Families Need a Rein on Inflation, Not Shortsighted Spending Gimmicks
The Consumer Price Index (CPI) hit a 40-year high in June, with an increase of 9.1% over last year before holding steady in July. According to one analysis, inflation is costing American families about $500 per month in higher prices.
Americans are feeling the pain, with a recent Quinnipiac poll finding that 34% of voters list inflation as the most urgent issue facing the country.
We know how we got here. In response to the COVID-19 pandemic, Congress passed multiple stimulus bills. Combined, these legislative actions increased the federal deficit by an estimated $5.23 trillion.
This deficit spending – funded by printing money – increased the United States’ monetary base, or the amount of cash in circulation, by nearly 86% between February 2020 and December 2021.
Exacerbating inflationary pressures, stimulus checks provided many Americans with direct payments that they did not need. These checks ended up as disposable income, creating a situation where too much money was chasing too few goods.
Nearly two years of rising inflation and declining real wages, combined with a looming recession, have caused Democratic Party approval ratings to plummet – and politicians are panicking.
The panic has led both President Joe Biden and Pennsylvania Gov. Tom Wolf to release spending proposals that they believe will “help families dealing with inflation.” Both proposals wildly miss the mark.
Despite its name, Biden’s Inflation Reduction Act has little to do with inflation; it is a typical tax and spend bill. An analysis from the University of Pennsylvania’s Wharton Budget Model found that the legislation will have little to no impact on inflation and would actually slightly increase it in the short term.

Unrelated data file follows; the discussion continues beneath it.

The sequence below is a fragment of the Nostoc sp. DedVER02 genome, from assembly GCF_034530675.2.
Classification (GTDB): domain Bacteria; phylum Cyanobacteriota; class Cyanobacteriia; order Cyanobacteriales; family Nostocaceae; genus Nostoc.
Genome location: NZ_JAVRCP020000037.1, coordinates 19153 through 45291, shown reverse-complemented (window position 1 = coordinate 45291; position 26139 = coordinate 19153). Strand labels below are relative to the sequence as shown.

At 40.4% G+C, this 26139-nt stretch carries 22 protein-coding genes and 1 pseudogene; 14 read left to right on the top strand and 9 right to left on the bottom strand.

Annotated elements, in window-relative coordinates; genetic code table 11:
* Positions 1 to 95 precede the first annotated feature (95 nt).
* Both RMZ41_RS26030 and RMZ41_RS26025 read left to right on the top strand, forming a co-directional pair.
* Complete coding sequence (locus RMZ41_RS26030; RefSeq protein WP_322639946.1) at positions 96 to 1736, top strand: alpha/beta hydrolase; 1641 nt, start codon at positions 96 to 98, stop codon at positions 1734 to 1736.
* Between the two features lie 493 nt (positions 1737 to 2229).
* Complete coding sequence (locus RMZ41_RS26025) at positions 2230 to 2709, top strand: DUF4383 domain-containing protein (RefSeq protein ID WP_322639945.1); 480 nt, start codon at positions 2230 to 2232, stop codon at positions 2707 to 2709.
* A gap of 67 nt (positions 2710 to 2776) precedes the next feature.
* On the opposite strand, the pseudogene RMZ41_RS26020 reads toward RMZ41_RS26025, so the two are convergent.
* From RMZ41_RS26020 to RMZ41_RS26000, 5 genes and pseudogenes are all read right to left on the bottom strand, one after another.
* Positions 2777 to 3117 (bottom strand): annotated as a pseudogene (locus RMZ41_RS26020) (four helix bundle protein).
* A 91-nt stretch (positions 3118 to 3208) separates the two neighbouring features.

The Inflation Reduction Act will double the size of the Internal Revenue Service and increase overall taxes for almost every income group. And it spends almost $370 million on corporate welfare for politically selected “green” corporations.
Following Biden’s lead, Pennsylvania’s governor is pitching a plan to offer more “free money” to voters in an election year. Wolf recently renewed calls to send $2,000 stimulus checks to certain Pennsylvanians.
While he had previously proposed this plan using one-time federal funds, Wolf has no such funds left – he just spent all $2.1 billion remaining on other projects. Instead, Wolf suggests funding these stimulus vouchers with $500 million from state taxpayers.
Incredibly, both Wolf and Biden seem to ignore the reality that government overspending and stimulus checks helped created the inflationary mess and economic struggles that American families are facing today.
If politicians want to return money to taxpayers, they should emulate Colorado, where the Taxpayer’s Bill of Rights (TABOR) Amendment caps annual increases in state government spending and automatically returns any surplus to taxpayers. This year, Colorado residents and families will receive checks for either $750 or $1,500, depending on their tax status.
Proposed legislation could create a similar benefit for households here in the Keystone State. The Taxpayer Protection Act (TPA) is a proposed constitutional amendment that would institute a tax and expenditure limit, just like Colorado’s TABOR Amendment. The TPA limits state government spending increases to a formula tied to inflation and population growth. In years where revenues outpace projections, families would get a refund on their taxes.
Rather than pushing for more big-government spending ideas, lawmakers in Washington and Harrisburg need to stop making inflation worse. Irresponsible government spending created the current economic environment. Reining in government spending and passing fiscally responsible legislation is the path to giving taxpayers the relief they need.
Nathan Benefield is senior vice president of the Commonwealth Foundation, Pennsylvania’s free-market think tank.